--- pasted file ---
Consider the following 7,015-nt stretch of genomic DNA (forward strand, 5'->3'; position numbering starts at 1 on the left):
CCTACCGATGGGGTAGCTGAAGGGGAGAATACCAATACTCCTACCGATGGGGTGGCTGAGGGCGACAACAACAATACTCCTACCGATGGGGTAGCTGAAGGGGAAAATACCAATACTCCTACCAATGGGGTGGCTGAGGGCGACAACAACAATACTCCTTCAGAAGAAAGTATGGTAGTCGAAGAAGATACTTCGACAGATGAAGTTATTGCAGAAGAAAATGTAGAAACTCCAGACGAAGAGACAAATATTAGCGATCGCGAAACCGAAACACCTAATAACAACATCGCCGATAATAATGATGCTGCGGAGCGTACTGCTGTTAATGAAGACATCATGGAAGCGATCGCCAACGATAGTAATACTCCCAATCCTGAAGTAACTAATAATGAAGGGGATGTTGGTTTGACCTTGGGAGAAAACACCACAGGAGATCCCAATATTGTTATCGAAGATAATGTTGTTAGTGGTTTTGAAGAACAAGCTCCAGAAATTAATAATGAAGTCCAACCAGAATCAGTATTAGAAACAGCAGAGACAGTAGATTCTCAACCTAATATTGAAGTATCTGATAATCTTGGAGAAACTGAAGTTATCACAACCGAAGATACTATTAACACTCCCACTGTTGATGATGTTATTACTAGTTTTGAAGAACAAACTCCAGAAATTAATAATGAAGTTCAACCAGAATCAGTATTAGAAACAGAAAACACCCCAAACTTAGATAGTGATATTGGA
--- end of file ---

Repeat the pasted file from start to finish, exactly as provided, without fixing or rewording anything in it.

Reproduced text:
Consider the following 7,015-nt stretch of genomic DNA (forward strand, 5'->3'; position numbering starts at 1 on the left):
CCTACCGATGGGGTAGCTGAAGGGGAGAATACCAATACTCCTACCGATGGGGTGGCTGAGGGCGACAACAACAATACTCCTACCGATGGGGTAGCTGAAGGGGAAAATACCAATACTCCTACCAATGGGGTGGCTGAGGGCGACAACAACAATACTCCTTCAGAAGAAAGTATGGTAGTCGAAGAAGATACTTCGACAGATGAAGTTATTGCAGAAGAAAATGTAGAAACTCCAGACGAAGAGACAAATATTAGCGATCGCGAAACCGAAACACCTAATAACAACATCGCCGATAATAATGATGCTGCGGAGCGTACTGCTGTTAATGAAGACATCATGGAAGCGATCGCCAACGATAGTAATACTCCCAATCCTGAAGTAACTAATAATGAAGGGGATGTTGGTTTGACCTTGGGAGAAAACACCACAGGAGATCCCAATATTGTTATCGAAGATAATGTTGTTAGTGGTTTTGAAGAACAAGCTCCAGAAATTAATAATGAAGTCCAACCAGAATCAGTATTAGAAACAGCAGAGACAGTAGATTCTCAACCTAATATTGAAGTATCTGATAATCTTGGAGAAACTGAAGTTATCACAACCGAAGATACTATTAACACTCCCACTGTTGATGATGTTATTACTAGTTTTGAAGAACAAACTCCAGAAATTAATAATGAAGTTCAACCAGAATCAGTATTAGAAACAGAAAACACCCCAAACTTAGATAGTGATATTGGA